U.S. Supreme Court
Lammon v. Feusier, 111 U.S. 17 (1884)
Lammon v. Feusier
Submitted January 10, 1884
Decided March 17, 1884
111 U.S. 17
The taking, by a marshal of the United States, upon a writ of attachment on mesne process against one person, of the goods of another is a breach of the condition of his official bond, for which his sureties are liable.
The original action was brought in the Circuit Court of the United States for the District of Nevada by Henry Feusier, a citizen of California, against George I. Lammon and three other persons, citizens of Nevada, upon a bond given by Lammon, the marshal of the United States for that district, as principal, and by the other defendants as his sureties, and conditioned that Lammon, "by himself and by his deputies, shall faithfully perform all the duties of the said office of marshal." chanroblesvirtualawlibrarychanroblesvirtualawlibrary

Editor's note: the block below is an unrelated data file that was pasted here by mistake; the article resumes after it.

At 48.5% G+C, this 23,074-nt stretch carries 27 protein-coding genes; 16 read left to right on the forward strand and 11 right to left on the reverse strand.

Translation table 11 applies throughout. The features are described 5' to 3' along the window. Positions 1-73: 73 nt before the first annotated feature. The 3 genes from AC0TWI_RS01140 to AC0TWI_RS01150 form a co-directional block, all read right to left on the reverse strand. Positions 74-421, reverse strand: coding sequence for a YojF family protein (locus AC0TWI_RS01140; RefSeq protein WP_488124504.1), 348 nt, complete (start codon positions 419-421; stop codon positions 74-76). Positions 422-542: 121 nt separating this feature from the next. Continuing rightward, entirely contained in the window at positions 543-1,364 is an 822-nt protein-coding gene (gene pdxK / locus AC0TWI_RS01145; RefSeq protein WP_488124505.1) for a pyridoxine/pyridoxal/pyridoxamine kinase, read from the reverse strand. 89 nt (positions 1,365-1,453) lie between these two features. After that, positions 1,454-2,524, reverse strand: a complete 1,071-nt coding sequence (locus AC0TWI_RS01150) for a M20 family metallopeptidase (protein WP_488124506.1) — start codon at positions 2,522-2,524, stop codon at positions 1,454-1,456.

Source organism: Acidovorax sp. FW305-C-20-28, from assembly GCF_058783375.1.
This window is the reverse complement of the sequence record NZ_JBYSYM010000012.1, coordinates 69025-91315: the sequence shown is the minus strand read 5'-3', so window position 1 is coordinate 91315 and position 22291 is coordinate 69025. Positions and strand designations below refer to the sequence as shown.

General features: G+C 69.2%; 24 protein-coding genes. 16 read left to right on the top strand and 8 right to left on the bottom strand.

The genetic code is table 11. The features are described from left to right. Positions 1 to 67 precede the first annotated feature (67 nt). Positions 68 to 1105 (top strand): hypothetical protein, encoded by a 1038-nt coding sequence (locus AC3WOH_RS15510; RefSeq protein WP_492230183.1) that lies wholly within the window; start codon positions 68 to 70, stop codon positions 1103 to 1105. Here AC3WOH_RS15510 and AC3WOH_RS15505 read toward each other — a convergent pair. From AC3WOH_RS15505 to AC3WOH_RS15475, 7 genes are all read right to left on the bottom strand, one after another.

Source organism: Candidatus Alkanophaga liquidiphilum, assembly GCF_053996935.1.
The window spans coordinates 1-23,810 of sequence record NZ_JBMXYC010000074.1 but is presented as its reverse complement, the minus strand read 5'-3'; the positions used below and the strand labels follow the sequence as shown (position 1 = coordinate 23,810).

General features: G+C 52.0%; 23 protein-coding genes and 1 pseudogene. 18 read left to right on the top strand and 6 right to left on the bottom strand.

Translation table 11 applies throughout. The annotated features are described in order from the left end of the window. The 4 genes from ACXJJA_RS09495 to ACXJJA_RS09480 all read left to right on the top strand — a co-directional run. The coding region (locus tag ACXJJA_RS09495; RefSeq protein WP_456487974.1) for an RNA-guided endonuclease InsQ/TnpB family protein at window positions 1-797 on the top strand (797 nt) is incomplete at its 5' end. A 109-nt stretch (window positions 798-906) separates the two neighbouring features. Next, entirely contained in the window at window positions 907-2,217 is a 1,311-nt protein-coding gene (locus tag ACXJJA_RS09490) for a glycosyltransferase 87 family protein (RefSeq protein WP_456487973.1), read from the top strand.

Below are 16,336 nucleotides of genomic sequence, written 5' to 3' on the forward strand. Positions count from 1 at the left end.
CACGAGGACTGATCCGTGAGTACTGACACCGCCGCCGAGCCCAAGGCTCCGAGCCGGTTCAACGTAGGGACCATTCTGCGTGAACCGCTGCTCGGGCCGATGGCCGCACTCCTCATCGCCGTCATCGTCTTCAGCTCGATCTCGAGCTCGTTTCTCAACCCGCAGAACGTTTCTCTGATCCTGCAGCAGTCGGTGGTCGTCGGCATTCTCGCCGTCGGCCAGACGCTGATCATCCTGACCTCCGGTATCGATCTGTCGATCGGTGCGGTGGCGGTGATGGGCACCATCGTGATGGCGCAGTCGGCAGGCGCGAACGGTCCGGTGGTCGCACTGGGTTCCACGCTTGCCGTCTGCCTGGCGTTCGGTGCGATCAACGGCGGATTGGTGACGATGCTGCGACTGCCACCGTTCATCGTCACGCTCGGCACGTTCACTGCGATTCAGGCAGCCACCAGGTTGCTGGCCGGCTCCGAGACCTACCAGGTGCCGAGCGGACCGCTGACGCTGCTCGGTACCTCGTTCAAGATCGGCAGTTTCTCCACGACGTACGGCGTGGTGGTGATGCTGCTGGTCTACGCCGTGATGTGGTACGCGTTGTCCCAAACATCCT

It was alleged in the declaration and found by the court (trial by jury having been duly waived) that Lammon, while marshal and while the bond was in force, having in his hands a writ of attachment on mesne process against the property of one E. D. Feusier, levied it upon the goods of the plaintiff, a stranger to the writ. On the question of law whether the taking of the plaintiff's property upon a writ of attachment against another person constituted a breach of official duty on Lammon's part for which his sureties were liable, the circuit judge and the district judge were opposed in opinion, and so certified. The plaintiff having died pending the suit, final judgment was rendered for his executors in accordance with the opinion of the circuit judge, and the defendants sued out this writ of error.